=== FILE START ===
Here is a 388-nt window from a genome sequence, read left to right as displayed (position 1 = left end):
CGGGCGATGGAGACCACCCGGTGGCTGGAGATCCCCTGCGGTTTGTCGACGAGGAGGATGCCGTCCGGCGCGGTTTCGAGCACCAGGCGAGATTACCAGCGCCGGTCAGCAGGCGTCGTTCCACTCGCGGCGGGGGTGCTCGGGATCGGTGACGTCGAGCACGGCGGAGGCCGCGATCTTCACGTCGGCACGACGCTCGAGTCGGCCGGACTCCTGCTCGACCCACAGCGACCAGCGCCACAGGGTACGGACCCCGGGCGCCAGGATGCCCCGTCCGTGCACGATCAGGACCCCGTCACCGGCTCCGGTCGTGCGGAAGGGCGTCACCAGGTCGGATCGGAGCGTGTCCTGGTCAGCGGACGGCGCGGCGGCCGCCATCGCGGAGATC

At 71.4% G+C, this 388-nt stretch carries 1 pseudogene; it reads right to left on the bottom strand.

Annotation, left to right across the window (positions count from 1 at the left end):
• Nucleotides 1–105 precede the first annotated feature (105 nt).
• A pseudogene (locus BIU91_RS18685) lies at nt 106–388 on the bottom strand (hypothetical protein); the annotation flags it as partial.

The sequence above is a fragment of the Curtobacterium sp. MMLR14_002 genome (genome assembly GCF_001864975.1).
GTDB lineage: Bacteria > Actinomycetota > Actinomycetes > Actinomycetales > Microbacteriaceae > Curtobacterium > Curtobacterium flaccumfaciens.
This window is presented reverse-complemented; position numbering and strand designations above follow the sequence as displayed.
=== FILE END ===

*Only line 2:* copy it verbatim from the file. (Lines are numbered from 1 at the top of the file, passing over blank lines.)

CGGGCGATGGAGACCACCCGGTGGCTGGAGATCCCCTGCGGTTTGTCGACGAGGAGGATGCCGTCCGGCGCGGTTTCGAGCACCAGGCGAGATTACCAGCGCCGGTCAGCAGGCGTCGTTCCACTCGCGGCGGGGGTGCTCGGGATCGGTGACGTCGAGCACGGCGGAGGCCGCGATCTTCACGTCGGCACGACGCTCGAGTCGGCCGGACTCCTGCTCGACCCACAGCGACCAGCGCCACAGGGTACGGACCCCGGGCGCCAGGATGCCCCGTCCGTGCACGATCAGGACCCCGTCACCGGCTCCGGTCGTGCGGAAGGGCGTCACCAGGTCGGATCGGAGCGTGTCCTGGTCAGCGGACGGCGCGGCGGCCGCCATCGCGGAGATC